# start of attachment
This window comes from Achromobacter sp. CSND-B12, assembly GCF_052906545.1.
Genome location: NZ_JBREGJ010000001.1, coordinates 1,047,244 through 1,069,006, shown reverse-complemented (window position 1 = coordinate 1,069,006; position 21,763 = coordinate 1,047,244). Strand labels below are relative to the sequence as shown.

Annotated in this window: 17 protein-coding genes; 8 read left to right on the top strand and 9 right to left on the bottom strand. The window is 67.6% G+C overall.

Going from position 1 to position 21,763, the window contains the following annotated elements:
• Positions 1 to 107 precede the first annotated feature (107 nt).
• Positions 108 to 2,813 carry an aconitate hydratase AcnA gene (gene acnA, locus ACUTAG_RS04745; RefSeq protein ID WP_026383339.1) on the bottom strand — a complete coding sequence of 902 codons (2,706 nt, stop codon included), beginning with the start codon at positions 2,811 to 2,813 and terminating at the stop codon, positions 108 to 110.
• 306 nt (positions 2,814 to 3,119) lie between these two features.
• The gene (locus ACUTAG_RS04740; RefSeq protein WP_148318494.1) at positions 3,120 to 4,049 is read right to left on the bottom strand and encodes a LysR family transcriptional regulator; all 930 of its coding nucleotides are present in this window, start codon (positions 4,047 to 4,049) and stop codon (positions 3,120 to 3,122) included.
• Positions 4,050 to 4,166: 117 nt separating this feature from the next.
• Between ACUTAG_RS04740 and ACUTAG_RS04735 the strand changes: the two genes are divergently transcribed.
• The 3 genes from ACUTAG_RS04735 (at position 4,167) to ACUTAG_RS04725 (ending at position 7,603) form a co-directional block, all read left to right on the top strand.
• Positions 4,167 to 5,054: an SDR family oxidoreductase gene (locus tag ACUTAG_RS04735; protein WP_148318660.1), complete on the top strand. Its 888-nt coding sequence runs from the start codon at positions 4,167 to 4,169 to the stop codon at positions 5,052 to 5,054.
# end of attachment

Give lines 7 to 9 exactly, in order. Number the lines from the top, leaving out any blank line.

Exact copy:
• 306 nt (positions 2,814 to 3,119) lie between these two features.
• The gene (locus ACUTAG_RS04740; RefSeq protein WP_148318494.1) at positions 3,120 to 4,049 is read right to left on the bottom strand and encodes a LysR family transcriptional regulator; all 930 of its coding nucleotides are present in this window, start codon (positions 4,047 to 4,049) and stop codon (positions 3,120 to 3,122) included.
• Positions 4,050 to 4,166: 117 nt separating this feature from the next.